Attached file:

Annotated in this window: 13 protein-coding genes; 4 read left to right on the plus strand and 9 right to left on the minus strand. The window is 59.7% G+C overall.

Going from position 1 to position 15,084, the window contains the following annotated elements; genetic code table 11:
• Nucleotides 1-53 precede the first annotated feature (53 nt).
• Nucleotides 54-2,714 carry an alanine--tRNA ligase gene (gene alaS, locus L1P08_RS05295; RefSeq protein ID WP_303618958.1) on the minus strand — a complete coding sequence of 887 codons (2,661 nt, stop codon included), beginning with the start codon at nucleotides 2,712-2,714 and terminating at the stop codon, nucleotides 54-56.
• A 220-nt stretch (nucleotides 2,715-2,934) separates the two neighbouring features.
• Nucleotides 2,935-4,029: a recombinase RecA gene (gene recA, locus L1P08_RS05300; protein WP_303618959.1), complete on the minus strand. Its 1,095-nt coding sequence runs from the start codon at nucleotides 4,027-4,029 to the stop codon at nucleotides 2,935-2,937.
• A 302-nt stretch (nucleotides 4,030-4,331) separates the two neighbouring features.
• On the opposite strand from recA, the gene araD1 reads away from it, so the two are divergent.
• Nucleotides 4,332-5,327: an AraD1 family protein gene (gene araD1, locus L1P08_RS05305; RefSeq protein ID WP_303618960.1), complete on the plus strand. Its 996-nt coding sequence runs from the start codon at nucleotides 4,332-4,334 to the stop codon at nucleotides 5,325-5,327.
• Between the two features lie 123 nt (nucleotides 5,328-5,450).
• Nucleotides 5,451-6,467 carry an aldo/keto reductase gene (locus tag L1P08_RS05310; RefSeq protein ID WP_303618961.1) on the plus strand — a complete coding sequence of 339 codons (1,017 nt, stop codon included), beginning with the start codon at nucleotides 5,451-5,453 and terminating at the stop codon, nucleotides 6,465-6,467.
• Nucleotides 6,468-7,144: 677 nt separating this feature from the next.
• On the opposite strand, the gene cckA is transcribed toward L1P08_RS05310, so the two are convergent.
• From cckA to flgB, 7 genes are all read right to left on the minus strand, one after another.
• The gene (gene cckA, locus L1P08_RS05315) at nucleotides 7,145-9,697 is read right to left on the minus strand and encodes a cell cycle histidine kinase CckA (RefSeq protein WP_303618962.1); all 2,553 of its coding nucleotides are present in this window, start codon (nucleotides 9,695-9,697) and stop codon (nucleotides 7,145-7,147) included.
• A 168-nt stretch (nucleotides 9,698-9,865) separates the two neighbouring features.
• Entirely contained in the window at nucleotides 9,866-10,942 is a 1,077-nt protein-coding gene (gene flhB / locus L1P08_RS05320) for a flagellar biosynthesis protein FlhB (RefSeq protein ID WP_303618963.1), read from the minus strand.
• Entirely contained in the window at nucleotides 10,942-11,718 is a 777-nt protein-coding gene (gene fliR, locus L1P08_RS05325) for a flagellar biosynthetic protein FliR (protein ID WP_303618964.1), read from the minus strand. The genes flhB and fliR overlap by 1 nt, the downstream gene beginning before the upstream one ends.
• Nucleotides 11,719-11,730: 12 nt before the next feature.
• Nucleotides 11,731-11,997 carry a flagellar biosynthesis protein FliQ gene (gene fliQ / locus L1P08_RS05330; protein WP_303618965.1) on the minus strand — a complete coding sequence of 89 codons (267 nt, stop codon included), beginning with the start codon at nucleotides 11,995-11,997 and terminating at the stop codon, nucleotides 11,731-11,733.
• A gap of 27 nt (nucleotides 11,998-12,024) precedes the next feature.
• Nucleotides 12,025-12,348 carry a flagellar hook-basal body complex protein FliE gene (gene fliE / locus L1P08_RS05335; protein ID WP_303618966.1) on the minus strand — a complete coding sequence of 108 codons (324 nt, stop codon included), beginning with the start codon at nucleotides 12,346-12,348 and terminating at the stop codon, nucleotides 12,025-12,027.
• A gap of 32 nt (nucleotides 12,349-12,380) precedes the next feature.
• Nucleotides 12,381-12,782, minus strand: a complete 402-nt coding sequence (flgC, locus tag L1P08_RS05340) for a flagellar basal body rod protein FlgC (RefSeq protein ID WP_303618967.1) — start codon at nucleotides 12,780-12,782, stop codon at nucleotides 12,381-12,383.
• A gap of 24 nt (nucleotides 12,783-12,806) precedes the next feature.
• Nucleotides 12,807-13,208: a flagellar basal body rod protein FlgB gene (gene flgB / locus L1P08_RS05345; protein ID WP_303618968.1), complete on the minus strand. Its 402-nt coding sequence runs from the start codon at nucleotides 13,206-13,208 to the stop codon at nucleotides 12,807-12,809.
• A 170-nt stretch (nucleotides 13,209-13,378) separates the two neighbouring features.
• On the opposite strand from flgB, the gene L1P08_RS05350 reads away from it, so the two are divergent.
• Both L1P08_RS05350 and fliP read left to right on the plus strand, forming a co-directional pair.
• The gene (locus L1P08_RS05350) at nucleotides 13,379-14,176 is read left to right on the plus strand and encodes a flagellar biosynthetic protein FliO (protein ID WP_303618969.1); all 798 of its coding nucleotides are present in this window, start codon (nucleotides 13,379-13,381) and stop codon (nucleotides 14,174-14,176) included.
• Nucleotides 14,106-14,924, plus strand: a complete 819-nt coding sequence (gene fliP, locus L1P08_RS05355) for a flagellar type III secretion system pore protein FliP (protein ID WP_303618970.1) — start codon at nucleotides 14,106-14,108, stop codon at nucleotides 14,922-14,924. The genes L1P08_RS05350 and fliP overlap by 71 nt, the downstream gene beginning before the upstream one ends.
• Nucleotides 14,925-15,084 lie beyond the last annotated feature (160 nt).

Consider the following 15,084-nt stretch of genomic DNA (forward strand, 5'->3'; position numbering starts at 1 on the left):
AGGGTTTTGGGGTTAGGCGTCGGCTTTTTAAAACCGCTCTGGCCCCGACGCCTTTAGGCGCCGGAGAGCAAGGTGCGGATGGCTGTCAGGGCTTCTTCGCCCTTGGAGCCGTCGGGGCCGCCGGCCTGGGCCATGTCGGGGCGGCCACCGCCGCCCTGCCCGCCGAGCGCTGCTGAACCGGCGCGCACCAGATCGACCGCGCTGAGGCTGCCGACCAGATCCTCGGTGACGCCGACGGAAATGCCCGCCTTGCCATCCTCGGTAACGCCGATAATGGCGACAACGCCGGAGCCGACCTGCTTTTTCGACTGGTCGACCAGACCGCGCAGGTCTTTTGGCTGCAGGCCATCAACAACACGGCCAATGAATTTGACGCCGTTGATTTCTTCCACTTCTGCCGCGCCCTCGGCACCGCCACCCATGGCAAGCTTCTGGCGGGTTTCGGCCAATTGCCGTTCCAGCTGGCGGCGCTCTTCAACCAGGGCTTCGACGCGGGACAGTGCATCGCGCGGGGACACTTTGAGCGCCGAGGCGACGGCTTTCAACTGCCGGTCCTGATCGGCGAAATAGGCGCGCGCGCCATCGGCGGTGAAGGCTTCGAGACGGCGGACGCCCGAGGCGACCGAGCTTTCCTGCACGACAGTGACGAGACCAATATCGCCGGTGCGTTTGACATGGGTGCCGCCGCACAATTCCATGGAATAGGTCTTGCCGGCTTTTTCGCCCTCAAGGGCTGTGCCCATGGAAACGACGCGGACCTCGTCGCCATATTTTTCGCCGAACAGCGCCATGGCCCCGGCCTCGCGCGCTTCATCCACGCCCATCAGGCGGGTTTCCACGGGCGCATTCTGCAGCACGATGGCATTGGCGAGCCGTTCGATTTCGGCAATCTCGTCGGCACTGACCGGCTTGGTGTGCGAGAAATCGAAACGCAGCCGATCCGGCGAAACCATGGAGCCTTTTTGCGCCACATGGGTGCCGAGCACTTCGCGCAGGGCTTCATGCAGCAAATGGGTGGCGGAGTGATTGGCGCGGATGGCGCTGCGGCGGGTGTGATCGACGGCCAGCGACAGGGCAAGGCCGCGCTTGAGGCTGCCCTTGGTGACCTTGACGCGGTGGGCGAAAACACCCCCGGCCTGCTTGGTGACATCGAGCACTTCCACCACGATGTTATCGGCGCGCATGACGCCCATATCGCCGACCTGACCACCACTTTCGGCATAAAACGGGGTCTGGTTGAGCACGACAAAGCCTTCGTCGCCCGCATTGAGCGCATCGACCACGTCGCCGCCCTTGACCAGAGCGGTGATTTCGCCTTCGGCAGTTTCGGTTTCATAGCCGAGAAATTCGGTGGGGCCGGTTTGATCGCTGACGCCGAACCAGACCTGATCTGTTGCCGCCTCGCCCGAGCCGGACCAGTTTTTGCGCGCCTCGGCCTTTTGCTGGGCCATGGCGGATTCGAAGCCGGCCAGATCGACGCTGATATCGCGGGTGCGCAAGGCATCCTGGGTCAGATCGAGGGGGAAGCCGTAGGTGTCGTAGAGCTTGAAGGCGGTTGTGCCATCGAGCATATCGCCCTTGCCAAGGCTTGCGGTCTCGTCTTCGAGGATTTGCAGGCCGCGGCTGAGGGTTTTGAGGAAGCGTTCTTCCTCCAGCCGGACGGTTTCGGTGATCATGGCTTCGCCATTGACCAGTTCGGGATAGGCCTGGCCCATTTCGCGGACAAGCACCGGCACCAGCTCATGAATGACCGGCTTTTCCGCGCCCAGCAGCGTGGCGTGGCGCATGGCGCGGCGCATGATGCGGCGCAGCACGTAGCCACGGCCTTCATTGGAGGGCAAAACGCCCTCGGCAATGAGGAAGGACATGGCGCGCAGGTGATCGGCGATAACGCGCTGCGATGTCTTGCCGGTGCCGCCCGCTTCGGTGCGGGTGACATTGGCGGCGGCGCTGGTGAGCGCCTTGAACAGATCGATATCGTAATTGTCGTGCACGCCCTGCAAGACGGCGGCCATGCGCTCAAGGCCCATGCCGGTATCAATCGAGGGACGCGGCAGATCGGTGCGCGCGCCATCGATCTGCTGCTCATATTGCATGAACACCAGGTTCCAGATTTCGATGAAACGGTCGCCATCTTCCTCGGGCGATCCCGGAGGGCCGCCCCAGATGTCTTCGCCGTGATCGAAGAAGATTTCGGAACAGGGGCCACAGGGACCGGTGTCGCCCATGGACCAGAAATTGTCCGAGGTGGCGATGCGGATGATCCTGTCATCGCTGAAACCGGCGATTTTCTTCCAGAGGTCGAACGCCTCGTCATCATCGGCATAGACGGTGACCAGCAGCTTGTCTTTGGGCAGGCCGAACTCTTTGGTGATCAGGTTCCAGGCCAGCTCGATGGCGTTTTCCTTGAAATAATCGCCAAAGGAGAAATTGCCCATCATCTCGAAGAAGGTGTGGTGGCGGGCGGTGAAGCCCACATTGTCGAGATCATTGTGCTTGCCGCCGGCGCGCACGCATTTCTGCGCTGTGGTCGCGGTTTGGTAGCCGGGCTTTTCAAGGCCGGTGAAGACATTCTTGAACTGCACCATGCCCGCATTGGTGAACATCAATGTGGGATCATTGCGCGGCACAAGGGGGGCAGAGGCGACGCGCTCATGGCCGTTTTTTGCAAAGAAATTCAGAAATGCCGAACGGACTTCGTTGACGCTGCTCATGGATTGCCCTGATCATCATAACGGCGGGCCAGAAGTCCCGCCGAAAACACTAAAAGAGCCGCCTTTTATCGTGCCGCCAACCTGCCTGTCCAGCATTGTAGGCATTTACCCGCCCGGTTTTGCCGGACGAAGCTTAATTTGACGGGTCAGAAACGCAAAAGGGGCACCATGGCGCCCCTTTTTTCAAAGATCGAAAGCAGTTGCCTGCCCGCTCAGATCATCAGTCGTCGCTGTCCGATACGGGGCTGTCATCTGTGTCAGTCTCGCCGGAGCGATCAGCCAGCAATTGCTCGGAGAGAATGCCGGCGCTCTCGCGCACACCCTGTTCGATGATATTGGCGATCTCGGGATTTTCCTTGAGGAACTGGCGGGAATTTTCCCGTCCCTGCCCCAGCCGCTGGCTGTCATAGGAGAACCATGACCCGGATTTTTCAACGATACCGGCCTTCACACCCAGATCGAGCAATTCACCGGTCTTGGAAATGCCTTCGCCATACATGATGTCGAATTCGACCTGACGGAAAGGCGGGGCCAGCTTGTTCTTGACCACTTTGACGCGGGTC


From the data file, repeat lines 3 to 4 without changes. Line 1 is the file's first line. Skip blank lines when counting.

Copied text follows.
• Nucleotides 1-53 precede the first annotated feature (53 nt).
• Nucleotides 54-2,714 carry an alanine--tRNA ligase gene (gene alaS, locus L1P08_RS05295; RefSeq protein ID WP_303618958.1) on the minus strand — a complete coding sequence of 887 codons (2,661 nt, stop codon included), beginning with the start codon at nucleotides 2,712-2,714 and terminating at the stop codon, nucleotides 54-56.